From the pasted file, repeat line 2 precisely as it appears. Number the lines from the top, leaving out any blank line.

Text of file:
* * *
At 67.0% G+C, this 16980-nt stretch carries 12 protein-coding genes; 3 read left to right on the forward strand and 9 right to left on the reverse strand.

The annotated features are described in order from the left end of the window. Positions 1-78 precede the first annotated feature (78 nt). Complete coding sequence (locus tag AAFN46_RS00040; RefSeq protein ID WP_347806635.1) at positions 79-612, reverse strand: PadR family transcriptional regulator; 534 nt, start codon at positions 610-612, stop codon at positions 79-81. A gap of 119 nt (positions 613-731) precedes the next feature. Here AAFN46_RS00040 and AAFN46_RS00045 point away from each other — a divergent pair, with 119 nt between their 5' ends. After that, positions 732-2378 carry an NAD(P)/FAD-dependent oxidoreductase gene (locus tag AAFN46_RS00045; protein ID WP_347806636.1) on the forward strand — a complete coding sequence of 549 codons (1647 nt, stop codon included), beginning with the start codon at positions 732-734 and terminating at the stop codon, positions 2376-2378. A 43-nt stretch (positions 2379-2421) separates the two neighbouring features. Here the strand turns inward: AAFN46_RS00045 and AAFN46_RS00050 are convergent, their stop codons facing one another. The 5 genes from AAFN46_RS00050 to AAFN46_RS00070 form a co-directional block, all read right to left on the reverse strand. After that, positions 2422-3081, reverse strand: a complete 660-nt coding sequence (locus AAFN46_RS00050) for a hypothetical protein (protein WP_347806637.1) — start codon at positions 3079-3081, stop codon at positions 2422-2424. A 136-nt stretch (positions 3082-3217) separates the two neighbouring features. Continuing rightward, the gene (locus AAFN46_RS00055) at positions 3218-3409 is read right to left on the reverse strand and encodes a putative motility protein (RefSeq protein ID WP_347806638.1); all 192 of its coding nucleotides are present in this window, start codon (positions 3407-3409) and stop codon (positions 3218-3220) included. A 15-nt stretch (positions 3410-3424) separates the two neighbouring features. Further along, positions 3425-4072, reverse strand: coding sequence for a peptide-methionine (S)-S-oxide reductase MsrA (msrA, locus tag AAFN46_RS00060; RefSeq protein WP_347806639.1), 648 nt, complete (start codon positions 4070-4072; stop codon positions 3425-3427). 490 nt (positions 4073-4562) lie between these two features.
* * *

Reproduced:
The annotated features are described in order from the left end of the window. Positions 1-78 precede the first annotated feature (78 nt). Complete coding sequence (locus tag AAFN46_RS00040; RefSeq protein ID WP_347806635.1) at positions 79-612, reverse strand: PadR family transcriptional regulator; 534 nt, start codon at positions 610-612, stop codon at positions 79-81. A gap of 119 nt (positions 613-731) precedes the next feature. Here AAFN46_RS00040 and AAFN46_RS00045 point away from each other — a divergent pair, with 119 nt between their 5' ends. After that, positions 732-2378 carry an NAD(P)/FAD-dependent oxidoreductase gene (locus tag AAFN46_RS00045; protein ID WP_347806636.1) on the forward strand — a complete coding sequence of 549 codons (1647 nt, stop codon included), beginning with the start codon at positions 732-734 and terminating at the stop codon, positions 2376-2378. A 43-nt stretch (positions 2379-2421) separates the two neighbouring features. Here the strand turns inward: AAFN46_RS00045 and AAFN46_RS00050 are convergent, their stop codons facing one another. The 5 genes from AAFN46_RS00050 to AAFN46_RS00070 form a co-directional block, all read right to left on the reverse strand. After that, positions 2422-3081, reverse strand: a complete 660-nt coding sequence (locus AAFN46_RS00050) for a hypothetical protein (protein WP_347806637.1) — start codon at positions 3079-3081, stop codon at positions 2422-2424. A 136-nt stretch (positions 3082-3217) separates the two neighbouring features. Continuing rightward, the gene (locus AAFN46_RS00055) at positions 3218-3409 is read right to left on the reverse strand and encodes a putative motility protein (RefSeq protein ID WP_347806638.1); all 192 of its coding nucleotides are present in this window, start codon (positions 3407-3409) and stop codon (positions 3218-3220) included. A 15-nt stretch (positions 3410-3424) separates the two neighbouring features. Further along, positions 3425-4072, reverse strand: coding sequence for a peptide-methionine (S)-S-oxide reductase MsrA (msrA, locus tag AAFN46_RS00060; RefSeq protein WP_347806639.1), 648 nt, complete (start codon positions 4070-4072; stop codon positions 3425-3427). 490 nt (positions 4073-4562) lie between these two features.